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BernCo Opens Los Vecinos Community Center to Families Displaced by Dog Head Fire

06/15/2016 11:54 PM | Nancy Carpenter

Dear Members and Residents of the East Mountains:

For updated information about the fire, visit https://www.facebook.com/Dog-Head-Fire-Information-285293221817495/.


For Immediate Release

June 15, 2016

youtubeicon.jpglogo_facebook.pngwww.bernco.gov

Contact: Andy Lenderman

alenderman@bernco.gov

O. (505) 314-0403

C. (505) 414-0485


BernCo Opens Los Vecinos Community Center to Families Displaced by Dog Head Fire


Los Vecinos Community Center located at 478 ½ Old Highway 66 in Tijeras

Bernalillo County – Bernalillo County has opened Los Vecinos Community Center in Tijeras to people who have evacuated their homes because of the Dog Head forest fire in the Manzano Mountains.

The community center is located at 478 ½ Old Highway 66 in Tijeras. The phone is (505) 314-0240.

The community center will stay open throughout the night to accept families. Animals are also accepted.

“Now is the time for residents in the south 337 area to prepare to leave their homes on short notice,” says Commission Vice Chair Wayne Johnson, whose district includes the East Mountain area. “Residents should have their ‘go bags’ ready and make preparations to move their animals should an evacuation become necessary.”

If anyone needs assistance with sheltering livestock, contact Bernalillo County 468-PETS or 311 for the City of Albuquerque.


A more complete list of emergency prep guidelines are attached.

For updated information about the fire, visit https://www.facebook.com/Dog-Head-Fire-Information-285293221817495/.


About Bernalillo County

Bernalillo County is 1,160 square miles and is New Mexico’s most populous county with more than 674,000 residents. Bernalillo County government provides a wide range of public services to residents who live in Albuquerque, Los Ranchos and Tijeras and the 111,000 residents who live outside the village and city limits in the unincorporated areas of the county.  Bernalillo County employs approximately 2,500 people and has an annual operating budget and capital investments of more than $500 million. Elected officials include five county commissioners, assessor, clerk, probate judge, sheriff and treasurer.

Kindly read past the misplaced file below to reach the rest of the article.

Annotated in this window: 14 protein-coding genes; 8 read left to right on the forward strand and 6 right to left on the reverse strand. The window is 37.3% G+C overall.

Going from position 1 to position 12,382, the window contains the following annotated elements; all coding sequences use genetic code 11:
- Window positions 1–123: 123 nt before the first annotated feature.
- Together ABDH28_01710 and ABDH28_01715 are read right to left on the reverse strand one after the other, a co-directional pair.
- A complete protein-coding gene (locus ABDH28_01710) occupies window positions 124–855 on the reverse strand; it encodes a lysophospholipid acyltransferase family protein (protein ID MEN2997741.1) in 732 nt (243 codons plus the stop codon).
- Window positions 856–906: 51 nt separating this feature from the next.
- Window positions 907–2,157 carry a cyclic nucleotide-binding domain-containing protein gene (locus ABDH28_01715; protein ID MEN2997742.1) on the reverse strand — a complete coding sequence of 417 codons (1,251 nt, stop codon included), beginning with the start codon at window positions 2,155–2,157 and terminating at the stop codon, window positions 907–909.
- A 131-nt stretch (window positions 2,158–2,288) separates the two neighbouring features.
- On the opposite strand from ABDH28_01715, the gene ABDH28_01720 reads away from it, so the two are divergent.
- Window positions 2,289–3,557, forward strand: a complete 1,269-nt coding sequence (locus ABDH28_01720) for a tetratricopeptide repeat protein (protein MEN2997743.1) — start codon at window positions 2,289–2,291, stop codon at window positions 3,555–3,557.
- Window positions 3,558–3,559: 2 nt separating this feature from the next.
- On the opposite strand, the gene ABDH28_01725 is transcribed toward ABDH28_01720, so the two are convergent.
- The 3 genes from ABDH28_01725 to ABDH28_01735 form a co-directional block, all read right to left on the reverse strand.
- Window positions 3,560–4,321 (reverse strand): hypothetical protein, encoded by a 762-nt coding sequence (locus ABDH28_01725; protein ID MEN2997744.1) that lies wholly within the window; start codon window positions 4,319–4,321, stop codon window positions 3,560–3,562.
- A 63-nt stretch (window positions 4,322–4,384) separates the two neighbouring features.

HOW TO BE PREPARED

For evacuation purposes, know all escape routes within your home.

Designate a family meeting place and make sure everyone is accounted

for.

Make a list of your emergency contacts, including out of state

relatives/friends to advise them of your current status and location.

Know how to turn off water, gas and electricity.

Listen to radio news broadcasts on a battery-operated radio

Prepare an emergency kit that you can carry with you

Don’t forget your pets and their supplies. (More information about animals

care ahead).

 

HOME READINESS KIT

A Home Readiness Kit is a vital precaution for every family in case of an

emergency.

Assemble the following items to last THREE DAYS FOR EACH MEMBER OF

YOUR FAMILY


WATER: One gallon per person per day. Store water in sealed, unbreakable

containers.


FOOD: Non perishable, packaged or canned food that will not spoil and a

manual can opener. Powdered or canned milk. Hard candy, sugar, salt and

pepper. Canned heat (Sterno©). Don’t forget pet food if you have pets.


CLOTHING: A change of clothing, rain gear, sturdy shoes, hats, gloves,

sunglasses, rubber boots, extra blankets or sleeping bags.


SUPPLIES: A battery-powered radio, matches, and lighter, candles,

flashlight and plenty of extra batteries. Plastic plates, utensils, plastic storage

containers, paper, pencils and duct tape.


FIRST AID KIT: Bandages, gauze, tape, alcohol and/or peroxide, aspirin or

non-aspirin pain relief, antacid, laxative, anti-diarrhea medication, antiseptic

and eye wash.


MONEY: Credit cards and cash


DOCUMENTS: Essential family documents, vital records, physician contact

information, and contact names and telephone numbers, placed in a fireproof,

waterproof container.


SPECIAL NEEDS: Baby items, formula, medication, toys and books. Items

for the elderly and those with special needs.


BE PREPARED TO EVACUATE

You may be asked to prepare to evacuate if a situation has the potential of